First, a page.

Romantic About Beer
Sommerset Newsletter, Autumn 1998
By Adrian Tierney-Jones
I am an unabashed romantic about beer. It's more than
a pint in a glass to me, as I suspect it is to many CAMRA
members. Certain beers have geographical and personal resonances
which linger long after they've been consigned to that great
taproom in the sky or been tampered with until they're something
completely different. I remember Greene King's Abbot in
the late 70s when it was a fearsome brew which I alternated
with IPA on a night out just to make sure I wasn't too bad
the next day. Some brave souls used to mix Abbot with Bury
St Edmund's - it was called Braindeath or some other such
delightful name. Nowadays it's ok but then it was a classic.
I was also fond of Tolly Cobbold which I used to sup at
a classic backstreet pub in Cambridge called the Dewdrop;
it's now the Cambridge Blue and sells Nethergate beers so
at least it's not become a Gown and Cucumber. Then there
was Ruddles County, Old Peculier, Paines, Directors and,
of course, Draught Bass. So what's the point about all this
maudlin reminiscing you may ask? The answer is Morrells'
probable dissolution, a situation I feel very personal about
and also very helpless.
It's not a local ale. Last year it turned up in a couple
of pubs in the area, sometimes in good nick other times
not so good. My feelings for this wonderful beer are mixed
in with the love I have for Oxford and the surrounding countryside.
I have fond memories of sipping Graduate or Varsity in a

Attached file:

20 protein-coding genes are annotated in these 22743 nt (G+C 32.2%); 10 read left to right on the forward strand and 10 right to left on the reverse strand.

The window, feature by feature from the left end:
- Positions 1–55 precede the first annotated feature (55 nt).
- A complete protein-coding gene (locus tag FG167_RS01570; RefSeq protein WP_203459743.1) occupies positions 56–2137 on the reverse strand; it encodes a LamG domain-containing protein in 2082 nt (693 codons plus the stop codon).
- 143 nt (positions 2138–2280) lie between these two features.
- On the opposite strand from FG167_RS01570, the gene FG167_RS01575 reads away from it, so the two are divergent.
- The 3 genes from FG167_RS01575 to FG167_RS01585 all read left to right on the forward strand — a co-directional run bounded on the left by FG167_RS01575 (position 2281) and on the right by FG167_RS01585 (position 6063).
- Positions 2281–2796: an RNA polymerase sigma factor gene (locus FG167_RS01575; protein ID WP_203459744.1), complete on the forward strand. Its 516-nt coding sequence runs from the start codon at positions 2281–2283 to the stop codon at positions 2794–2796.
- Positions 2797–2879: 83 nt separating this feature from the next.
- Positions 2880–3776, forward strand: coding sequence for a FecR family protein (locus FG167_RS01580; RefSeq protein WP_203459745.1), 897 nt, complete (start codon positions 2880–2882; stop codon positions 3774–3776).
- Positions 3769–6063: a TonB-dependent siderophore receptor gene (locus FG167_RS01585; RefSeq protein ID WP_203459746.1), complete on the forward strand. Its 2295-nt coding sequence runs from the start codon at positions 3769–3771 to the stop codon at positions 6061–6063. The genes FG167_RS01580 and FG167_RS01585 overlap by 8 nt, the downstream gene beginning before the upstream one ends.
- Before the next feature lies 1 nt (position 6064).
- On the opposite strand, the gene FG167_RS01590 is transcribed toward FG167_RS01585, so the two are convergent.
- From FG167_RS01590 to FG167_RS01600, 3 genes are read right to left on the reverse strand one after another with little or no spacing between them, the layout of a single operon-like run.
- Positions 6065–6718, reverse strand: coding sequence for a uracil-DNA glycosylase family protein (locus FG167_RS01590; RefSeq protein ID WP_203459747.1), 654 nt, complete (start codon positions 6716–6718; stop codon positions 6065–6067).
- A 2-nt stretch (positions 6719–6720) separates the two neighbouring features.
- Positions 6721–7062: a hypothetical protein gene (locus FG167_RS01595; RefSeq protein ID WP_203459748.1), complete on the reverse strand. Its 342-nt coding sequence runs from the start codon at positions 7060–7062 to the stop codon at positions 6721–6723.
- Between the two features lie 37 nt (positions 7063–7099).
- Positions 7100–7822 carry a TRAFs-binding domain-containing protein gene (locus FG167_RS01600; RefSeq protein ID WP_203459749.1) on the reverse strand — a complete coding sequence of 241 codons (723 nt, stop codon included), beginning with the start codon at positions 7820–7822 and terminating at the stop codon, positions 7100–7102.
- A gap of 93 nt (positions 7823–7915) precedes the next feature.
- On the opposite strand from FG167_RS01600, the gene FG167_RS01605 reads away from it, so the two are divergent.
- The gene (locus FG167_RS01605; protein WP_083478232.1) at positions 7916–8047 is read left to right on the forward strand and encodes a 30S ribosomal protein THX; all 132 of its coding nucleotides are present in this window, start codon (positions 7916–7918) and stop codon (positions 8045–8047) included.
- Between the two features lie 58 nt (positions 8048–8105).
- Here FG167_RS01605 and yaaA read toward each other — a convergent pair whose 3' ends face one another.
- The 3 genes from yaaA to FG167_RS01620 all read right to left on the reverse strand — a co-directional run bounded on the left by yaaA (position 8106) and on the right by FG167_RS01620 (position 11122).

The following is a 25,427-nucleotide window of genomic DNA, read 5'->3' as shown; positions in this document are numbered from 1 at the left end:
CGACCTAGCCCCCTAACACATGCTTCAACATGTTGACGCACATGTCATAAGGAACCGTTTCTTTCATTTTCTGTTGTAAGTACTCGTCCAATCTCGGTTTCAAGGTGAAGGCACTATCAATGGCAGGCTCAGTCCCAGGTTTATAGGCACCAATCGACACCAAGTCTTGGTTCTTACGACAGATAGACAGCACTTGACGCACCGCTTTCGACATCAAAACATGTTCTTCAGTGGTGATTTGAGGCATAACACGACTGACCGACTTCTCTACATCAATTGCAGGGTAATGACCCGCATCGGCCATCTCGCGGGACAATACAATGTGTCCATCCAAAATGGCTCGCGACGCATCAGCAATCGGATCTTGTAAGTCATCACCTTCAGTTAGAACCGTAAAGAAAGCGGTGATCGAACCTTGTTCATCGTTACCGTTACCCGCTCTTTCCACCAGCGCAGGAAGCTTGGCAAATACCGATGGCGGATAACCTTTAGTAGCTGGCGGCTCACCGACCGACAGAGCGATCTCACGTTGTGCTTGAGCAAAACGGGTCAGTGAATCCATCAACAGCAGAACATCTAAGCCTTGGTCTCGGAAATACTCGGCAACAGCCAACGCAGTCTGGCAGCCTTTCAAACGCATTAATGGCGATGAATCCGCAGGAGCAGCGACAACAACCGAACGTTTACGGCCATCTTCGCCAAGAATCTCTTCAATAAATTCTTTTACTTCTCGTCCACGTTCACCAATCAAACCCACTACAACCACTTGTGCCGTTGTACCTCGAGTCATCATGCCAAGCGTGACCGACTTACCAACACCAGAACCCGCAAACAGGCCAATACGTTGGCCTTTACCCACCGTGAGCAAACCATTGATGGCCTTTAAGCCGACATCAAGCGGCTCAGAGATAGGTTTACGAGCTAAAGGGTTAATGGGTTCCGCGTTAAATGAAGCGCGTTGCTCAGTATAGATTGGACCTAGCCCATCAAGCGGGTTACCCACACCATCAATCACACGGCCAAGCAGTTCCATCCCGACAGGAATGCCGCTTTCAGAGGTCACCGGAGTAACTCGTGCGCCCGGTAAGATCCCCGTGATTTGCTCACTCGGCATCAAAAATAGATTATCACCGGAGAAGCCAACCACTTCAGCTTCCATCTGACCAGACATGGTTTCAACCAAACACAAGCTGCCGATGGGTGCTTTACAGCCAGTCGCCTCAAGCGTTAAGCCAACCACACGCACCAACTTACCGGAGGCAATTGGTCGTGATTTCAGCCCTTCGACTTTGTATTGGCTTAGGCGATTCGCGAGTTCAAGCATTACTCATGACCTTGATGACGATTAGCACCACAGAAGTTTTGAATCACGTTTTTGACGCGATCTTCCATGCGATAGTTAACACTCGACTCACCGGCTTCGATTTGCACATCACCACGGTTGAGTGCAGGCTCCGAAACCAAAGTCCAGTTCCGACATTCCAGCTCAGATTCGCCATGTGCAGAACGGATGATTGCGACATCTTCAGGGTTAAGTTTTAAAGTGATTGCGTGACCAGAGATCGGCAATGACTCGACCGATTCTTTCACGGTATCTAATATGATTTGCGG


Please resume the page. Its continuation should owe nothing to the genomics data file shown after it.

cosy country pub and enjoying what Michael Jackson would
call the complexities of the beer. It's always going to
be a regret that I never tried College Ale, which apparently
was as good as port for that late night nightcap. Now, all
these ales will be consigned to history, or if they turn
up again they'll be like Directors or Ruddles - decent enough
pints if you get them in good nick but shades of their former
Our family-run regional breweries are part of the mosaic
of this country's history - town planning used to include
breweries; the smell of brewing would linger over an area
and is far more pleasant than the whiff from a cellophane
factory for instance. Take a walk around Wandsworth when
Youngs brew - not much else to visit there for I'll admit
but the smell of brewing is a link with a past where nitro-keg
was a future nightmare. Sadly, these town breweries seem
to be going the same way as the butcher, baker, fishmonger
and grocer as edge-of-town supermarkets produce quantity
but not always quality.
This is not to play down the micros whose beers by and
large are superb, and I hope they will be the regional breweries
of the future - the output of the likes of Ringwood or Woodforde
must surely be close to some of the smaller regionals now
- but breweries like Morrells and existing ones such as
Brakspears (how long will they continue - you have to wonder
as the predators gather) and Adnams are part of the community.
They provide jobs, sponsor local events and also make damn
sure that the beer is in good nick.
As I said there's a particular sadness about Morrells.
Even being a CAMRA member doesn't mean that the loss of
a favourite beer is something you ever get used to. The
roll-call of beers and breweries we have loved and lost
is endless: whether it's Boddingtons or Bridgwater Brewing
Company the loss of a favourite ale is a real shame and
one more step on the road to the corporate soullessness
that seems to figure more and more in our lives. So when
you sup your next pint rise a glass to the beers that have
gone and make a pledge to fight future closures; you don't
need to be Mystic Meg to predict that there will be many
more battles to be fought in the future.
o On a cheerier note welcome to new chairman Alan Walker
who replaces the shy and retiring Colin Heapy. Other changes
in the committee involve Tom Carrington as Social Secretary/Secretary
and Dave Williams swapping social sec for vice-chair. At
the July AGM a vote of thanks was proposed and seconded
to Colin for his sterling drinking, er, work in the last
few years. He's not going far: he will be setting up a tasting